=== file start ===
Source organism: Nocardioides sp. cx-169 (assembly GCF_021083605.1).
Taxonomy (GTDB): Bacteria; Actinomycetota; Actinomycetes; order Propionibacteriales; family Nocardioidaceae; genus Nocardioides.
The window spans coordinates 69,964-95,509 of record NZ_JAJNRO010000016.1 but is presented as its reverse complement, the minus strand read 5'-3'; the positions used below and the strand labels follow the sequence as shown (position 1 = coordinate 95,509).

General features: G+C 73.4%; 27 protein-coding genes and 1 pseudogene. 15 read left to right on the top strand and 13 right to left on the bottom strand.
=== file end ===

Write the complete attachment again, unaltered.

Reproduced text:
Source organism: Nocardioides sp. cx-169 (assembly GCF_021083605.1).
Taxonomy (GTDB): Bacteria; Actinomycetota; Actinomycetes; order Propionibacteriales; family Nocardioidaceae; genus Nocardioides.
The window spans coordinates 69,964-95,509 of record NZ_JAJNRO010000016.1 but is presented as its reverse complement, the minus strand read 5'-3'; the positions used below and the strand labels follow the sequence as shown (position 1 = coordinate 95,509).

General features: G+C 73.4%; 27 protein-coding genes and 1 pseudogene. 15 read left to right on the top strand and 13 right to left on the bottom strand.